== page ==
A group of international scientists discovered that human footprints, which were found during construction at a UNESCO site in western Turkey, dates back to 5,000 years.
The discovery was made in Turkey’s only UNESCO-certified geopark in Salihli district of western Manisa province. The footprints belong to a male with a foot size 43, as well as women and children, Demirören News Agency (DHA) reported Saturday.
A commission, consisting of academics and vulcanologists from the Hacettepe University, Istanbul Technical University, Manisa Celal Bayar University, Germany’s Heidelberg University and Australia’s Curtin University, completed the examination on footprints and ashes, the report said.
The scientists implemented two different dating methods and verified that the footprints dated back between 4,700 to 5,000 years.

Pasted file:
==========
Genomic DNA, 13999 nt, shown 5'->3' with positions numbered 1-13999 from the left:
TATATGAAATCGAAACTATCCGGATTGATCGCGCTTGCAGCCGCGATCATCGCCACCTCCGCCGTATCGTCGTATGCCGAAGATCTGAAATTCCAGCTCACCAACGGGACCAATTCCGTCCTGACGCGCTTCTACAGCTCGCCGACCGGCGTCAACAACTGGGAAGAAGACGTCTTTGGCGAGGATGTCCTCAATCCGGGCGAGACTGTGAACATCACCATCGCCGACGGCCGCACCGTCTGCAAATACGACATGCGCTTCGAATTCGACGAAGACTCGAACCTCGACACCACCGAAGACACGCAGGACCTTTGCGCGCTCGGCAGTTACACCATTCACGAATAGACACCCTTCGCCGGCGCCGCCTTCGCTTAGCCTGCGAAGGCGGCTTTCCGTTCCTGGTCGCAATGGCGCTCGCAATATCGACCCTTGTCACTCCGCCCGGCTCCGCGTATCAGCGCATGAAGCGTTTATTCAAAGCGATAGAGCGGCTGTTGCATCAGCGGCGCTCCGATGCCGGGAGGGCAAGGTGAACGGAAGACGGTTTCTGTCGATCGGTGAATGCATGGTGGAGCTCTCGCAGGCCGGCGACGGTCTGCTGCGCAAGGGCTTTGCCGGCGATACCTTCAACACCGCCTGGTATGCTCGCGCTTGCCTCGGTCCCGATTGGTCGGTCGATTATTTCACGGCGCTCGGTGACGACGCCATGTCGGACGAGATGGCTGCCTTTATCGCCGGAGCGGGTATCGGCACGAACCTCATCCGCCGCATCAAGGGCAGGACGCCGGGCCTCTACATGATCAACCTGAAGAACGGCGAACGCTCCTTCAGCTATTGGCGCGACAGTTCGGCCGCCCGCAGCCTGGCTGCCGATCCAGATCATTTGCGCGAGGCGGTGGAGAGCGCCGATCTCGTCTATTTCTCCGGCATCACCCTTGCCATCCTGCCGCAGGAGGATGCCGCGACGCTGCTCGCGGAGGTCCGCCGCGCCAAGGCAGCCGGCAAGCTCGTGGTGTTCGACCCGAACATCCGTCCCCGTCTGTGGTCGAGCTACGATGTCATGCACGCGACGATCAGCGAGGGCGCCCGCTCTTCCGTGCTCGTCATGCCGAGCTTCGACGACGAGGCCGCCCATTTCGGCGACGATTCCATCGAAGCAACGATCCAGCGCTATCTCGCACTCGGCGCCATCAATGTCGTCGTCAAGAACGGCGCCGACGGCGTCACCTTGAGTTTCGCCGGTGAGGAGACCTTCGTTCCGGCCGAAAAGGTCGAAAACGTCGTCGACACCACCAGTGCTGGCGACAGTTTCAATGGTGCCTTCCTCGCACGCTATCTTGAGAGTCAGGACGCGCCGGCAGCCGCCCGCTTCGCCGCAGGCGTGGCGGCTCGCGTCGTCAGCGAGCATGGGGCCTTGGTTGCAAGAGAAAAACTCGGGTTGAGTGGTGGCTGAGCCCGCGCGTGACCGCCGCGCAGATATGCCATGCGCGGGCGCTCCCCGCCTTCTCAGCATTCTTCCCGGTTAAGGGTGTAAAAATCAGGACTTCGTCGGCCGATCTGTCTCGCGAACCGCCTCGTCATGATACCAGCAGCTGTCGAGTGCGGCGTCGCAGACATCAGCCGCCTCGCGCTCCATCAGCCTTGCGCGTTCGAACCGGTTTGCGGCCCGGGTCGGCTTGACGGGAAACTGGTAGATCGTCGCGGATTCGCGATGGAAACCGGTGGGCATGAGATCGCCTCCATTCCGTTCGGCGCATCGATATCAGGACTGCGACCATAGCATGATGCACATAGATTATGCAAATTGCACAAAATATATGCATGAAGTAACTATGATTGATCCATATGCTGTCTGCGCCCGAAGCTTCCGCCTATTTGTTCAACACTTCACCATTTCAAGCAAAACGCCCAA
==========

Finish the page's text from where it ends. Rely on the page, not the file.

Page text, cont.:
The director of the Geopark Associations Union, Yiğit Karakuzu, told DHA that they have been keeping the footprints under protection for security reasons.
“The footprints were discovered during a road maintenance work at Demirköprü Dam construction in 1960. Nearly 100 footprints were uncovered," Karakuzu said, adding that some of the footprints were taken to different museums for exhibition.
"We can see still some footprints in nature right now, but we keep their exact location confidential. We don’t want people to harm our geological heritage,” he said.
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